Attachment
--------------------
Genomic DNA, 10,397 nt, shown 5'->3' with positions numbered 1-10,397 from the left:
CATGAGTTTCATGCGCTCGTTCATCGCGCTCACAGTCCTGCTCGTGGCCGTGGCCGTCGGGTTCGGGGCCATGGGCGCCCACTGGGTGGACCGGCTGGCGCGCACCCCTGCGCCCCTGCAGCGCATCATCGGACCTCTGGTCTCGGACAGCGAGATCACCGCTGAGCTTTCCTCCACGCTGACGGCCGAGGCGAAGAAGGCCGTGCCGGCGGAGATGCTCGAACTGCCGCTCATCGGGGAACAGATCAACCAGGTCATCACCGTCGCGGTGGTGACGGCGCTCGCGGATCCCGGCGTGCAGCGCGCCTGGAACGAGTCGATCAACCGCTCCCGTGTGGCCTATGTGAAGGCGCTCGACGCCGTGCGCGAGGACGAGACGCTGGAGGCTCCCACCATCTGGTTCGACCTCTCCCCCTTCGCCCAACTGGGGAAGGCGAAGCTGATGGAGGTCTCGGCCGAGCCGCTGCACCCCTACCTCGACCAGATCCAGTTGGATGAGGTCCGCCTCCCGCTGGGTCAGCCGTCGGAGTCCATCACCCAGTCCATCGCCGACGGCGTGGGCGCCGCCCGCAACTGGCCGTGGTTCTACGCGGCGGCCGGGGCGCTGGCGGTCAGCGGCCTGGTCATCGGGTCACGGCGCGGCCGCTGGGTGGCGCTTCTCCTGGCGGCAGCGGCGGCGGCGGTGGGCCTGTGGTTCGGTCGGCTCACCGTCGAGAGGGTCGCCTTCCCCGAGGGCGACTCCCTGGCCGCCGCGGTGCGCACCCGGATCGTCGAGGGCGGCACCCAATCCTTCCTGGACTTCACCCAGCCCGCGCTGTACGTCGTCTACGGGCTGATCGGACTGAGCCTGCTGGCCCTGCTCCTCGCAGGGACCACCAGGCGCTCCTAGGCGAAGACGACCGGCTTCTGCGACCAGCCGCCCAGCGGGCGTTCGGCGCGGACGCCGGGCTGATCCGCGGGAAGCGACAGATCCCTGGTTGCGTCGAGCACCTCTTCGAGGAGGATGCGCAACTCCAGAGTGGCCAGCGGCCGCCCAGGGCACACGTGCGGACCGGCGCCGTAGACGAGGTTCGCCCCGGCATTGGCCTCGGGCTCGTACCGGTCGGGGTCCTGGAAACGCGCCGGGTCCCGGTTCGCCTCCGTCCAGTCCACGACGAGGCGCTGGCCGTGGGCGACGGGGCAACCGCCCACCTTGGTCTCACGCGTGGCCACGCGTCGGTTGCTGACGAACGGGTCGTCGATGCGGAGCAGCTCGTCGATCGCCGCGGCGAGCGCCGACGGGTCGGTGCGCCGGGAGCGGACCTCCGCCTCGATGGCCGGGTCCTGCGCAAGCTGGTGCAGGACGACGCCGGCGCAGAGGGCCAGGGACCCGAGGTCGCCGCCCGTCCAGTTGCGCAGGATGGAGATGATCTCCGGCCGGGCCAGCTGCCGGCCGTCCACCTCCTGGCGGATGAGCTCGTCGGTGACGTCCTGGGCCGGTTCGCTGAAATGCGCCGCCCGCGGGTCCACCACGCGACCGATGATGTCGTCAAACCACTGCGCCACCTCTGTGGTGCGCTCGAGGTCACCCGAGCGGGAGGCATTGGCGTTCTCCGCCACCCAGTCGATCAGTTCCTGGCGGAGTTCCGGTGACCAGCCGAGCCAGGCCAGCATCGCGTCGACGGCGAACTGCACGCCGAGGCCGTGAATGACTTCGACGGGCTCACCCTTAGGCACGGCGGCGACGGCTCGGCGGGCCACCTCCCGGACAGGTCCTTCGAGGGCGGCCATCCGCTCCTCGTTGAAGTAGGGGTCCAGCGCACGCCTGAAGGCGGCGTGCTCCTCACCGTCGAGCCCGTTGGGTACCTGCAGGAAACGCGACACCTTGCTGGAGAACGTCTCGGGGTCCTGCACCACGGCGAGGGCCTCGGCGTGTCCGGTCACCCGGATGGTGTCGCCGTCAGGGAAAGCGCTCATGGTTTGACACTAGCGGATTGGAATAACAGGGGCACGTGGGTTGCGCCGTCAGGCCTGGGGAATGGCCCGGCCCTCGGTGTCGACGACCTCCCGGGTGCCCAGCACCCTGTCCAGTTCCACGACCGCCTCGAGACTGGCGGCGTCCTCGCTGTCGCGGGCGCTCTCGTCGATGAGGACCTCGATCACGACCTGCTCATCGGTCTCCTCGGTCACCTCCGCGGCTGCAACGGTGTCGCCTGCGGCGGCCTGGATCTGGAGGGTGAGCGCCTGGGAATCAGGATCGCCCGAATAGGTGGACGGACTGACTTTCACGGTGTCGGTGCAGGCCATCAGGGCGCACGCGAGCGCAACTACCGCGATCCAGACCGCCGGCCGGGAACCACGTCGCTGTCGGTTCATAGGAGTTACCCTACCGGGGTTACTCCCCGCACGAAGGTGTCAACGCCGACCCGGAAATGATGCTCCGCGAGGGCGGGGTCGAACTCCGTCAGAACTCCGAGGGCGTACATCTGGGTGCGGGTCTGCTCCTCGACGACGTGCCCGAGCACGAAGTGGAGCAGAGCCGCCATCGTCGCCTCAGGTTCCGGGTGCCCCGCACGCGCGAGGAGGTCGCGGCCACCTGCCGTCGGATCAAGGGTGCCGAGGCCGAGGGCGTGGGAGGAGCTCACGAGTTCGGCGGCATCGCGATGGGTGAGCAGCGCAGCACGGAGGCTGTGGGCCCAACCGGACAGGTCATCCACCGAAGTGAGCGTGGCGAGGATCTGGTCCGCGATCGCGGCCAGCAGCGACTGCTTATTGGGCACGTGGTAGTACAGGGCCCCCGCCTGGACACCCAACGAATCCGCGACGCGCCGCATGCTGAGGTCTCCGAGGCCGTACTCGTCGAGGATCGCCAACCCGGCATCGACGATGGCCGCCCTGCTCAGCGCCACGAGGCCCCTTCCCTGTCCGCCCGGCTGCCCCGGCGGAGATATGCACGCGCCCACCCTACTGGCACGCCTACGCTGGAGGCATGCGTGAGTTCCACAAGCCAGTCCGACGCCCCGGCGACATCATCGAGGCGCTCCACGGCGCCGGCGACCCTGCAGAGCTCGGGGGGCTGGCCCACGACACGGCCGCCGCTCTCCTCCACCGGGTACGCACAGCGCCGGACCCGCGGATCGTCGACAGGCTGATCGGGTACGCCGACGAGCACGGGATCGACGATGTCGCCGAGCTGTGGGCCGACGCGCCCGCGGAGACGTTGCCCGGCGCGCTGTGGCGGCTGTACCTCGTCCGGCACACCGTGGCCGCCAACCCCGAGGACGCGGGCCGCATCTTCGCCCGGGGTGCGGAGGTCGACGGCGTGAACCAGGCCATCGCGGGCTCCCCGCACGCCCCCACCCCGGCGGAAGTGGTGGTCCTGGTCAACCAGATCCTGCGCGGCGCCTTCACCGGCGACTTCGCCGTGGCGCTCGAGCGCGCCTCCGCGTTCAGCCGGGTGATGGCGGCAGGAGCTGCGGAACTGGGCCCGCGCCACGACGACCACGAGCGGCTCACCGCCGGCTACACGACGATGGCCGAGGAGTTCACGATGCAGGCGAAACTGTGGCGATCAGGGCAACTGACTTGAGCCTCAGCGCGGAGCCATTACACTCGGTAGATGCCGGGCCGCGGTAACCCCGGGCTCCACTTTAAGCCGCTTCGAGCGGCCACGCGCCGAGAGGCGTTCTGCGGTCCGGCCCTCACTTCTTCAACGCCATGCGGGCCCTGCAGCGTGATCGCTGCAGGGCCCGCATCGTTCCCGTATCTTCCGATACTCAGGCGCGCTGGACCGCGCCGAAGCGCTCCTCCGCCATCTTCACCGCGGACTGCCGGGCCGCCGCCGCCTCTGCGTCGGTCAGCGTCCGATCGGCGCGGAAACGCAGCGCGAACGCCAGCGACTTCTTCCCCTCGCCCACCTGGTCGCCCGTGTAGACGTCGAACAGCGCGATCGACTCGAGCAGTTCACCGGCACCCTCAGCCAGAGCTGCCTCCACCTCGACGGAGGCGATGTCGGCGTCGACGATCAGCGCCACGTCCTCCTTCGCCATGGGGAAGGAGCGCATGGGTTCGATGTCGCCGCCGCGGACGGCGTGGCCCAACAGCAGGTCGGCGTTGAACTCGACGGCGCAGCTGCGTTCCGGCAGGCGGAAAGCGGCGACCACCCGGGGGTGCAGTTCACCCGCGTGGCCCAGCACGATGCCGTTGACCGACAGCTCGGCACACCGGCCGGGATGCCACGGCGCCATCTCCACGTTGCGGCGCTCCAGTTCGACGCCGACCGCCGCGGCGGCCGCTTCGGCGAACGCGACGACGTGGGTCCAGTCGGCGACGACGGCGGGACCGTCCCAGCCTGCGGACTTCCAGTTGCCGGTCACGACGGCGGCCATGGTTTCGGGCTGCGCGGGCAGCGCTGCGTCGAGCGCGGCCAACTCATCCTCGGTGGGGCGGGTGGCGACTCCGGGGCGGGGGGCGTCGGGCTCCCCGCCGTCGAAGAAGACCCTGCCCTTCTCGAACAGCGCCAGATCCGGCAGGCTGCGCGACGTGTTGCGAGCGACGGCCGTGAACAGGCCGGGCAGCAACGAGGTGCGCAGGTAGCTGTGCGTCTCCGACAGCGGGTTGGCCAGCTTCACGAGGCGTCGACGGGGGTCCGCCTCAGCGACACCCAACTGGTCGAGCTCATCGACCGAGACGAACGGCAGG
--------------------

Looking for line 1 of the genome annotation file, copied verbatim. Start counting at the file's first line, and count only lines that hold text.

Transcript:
Genomic DNA, 10,397 nt, shown 5'->3' with positions numbered 1-10,397 from the left: